Inspired by Martin Geddes excellent post “IMS is just an application“.


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  1. If its software, where does open source fit in?

    Posted by eugene rudkevich | September 25, 2006, 5:03 PM
  2. Posted by Andrew Schmitt | September 25, 2006, 5:05 PM
  3. Great article. Martin Geddes is sharp.

    I agree and the one software company that I can recommend is Global IP Sound out of Sweden/San Francisco. They currently trade on the Norwegian OTC. It’s a bit of a hassle, but it’s worth the trouble. They make critical sound components for VOIP. Customers include Nortel, Google, Skype, Microsoft, Yahoo, and on and on.

    Posted by Rick | September 25, 2006, 11:17 PM
  4. I’ll check it out.

    I spoke to a Nortel engineer this summer who said that managing echo and voice quality through their PBXs was a nightmare. Sounds like good functionality to outsource.

    Posted by Andrew Schmitt | September 26, 2006, 2:26 PM
  5. Well, at least someone swallowed the IOS cool-aid. They are smart enough to know where the value is but not good enough to get there. It will NEVER happen.

    Posted by Bill Baker | September 26, 2006, 5:44 PM
  6. I think you are confusing two separate issues:

    1.) Where can you find 10x revenue growth in the telecom food chain today?


    2.) Where can you find a telecom food chain investment that can go up 10x in five years?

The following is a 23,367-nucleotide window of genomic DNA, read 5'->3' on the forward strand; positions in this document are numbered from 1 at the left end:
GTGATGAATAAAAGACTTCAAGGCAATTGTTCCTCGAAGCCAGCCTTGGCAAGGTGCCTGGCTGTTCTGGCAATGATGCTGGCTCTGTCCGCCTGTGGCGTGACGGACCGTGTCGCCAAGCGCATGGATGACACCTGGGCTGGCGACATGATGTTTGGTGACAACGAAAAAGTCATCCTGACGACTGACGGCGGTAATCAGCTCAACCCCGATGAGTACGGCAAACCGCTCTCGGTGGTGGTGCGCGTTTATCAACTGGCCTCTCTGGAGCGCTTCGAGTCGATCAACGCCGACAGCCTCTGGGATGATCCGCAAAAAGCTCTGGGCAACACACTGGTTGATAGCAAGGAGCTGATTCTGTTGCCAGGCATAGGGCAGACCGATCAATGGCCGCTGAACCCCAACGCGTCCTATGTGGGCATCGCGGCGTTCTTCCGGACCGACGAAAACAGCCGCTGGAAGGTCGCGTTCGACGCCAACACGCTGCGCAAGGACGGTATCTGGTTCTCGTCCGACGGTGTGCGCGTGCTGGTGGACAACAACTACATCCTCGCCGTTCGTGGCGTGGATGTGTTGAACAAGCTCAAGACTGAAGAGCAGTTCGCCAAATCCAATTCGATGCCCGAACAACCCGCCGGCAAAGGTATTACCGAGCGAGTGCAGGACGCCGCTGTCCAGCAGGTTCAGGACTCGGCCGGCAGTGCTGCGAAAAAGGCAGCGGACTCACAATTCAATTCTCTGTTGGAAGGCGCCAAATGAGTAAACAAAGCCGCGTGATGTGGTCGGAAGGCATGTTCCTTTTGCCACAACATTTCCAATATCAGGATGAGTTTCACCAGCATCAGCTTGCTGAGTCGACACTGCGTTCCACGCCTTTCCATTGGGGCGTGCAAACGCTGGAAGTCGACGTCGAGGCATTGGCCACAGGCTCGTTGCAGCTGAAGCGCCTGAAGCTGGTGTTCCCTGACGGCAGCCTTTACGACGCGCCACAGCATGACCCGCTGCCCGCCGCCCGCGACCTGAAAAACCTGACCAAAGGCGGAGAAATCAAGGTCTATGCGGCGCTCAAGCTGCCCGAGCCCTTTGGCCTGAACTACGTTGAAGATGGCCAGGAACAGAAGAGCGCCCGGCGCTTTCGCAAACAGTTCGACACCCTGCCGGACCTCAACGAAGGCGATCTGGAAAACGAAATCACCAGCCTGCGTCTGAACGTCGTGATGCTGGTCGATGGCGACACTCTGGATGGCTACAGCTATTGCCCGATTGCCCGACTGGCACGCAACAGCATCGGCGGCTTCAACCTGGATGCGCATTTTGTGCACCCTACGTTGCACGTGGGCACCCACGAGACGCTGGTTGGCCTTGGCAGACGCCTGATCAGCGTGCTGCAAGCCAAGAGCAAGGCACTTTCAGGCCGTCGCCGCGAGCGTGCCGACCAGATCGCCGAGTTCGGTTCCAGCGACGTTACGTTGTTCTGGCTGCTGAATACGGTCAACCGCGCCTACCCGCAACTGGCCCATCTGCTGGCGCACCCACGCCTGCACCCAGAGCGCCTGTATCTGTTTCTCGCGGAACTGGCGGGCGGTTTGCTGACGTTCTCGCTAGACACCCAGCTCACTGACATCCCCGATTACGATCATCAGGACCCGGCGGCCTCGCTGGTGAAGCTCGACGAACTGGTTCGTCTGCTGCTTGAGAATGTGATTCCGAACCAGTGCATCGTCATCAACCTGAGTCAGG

In normal times, the answer to (1) is a lot easier than the answer to (2). Predicting fundamental developments is usually a whole lot easier than making money off these developments because the stock market is a fairly efficient discounting mechanism. Show me a company poised for explosive revenue growth and I’ll show you a company that’s got a premium valuation in the market that on some level reflects the consensus expectations of the best minds in the business. Or, at least most of the time I will.

    But it’s been anything but normal times for telecom. When was the last “normal” year for this industry? Stick a gun to my head and I’ll say 1998, but that’s just a guess. What were you doing in 1998?

    Let’s revisit for a moment the bubble year of 2000. Pick a stock, any stock. They were all at valuations so outlandish that one could confidently say they were all going down and going down a lot. (Another case where predicting change in the abstract is a lot easier than making money off the notion.)

    So, I pick JNPR. For the first quarter of 2000, the company reported about $64mm in revenues. At the time, it sported a market cap approaching $50 billion. How could it, in the fullness of time, not go down? Everyone knew it had a bright future, but what possible developments could make the company worth $50 billion? So it’s 6 years later and JNPR has pretty much grown revenues tenfold, but what do investors have to show for it? Not much, as the share price is down about 95%.

    We’re at the opposite extreme now. Lot’s of companies are still down 95% or more from the peak. Some of these are fairly valued and some are cheap. Investor interest in technology is at a low ebb, which means it is a good time to pick and choose where you think the winners will be. Just as importantly, enough time has passed, and enough excesses wrung out, that the average person can probably start to envision better times. Lots of stocks are cheap, and that’s an important starting point for making ten times your money.

    Finding a stock that can appreciate tenfold is not about finding a company whose revenues will go up tenfold. It’s about finding a stock whose price is sufficiently dissociated from its value, and where there are positive fundamental developments that can cause investors to reassess the value. This requires looking at the nexus of valuation, fundamental change and investor sentiment.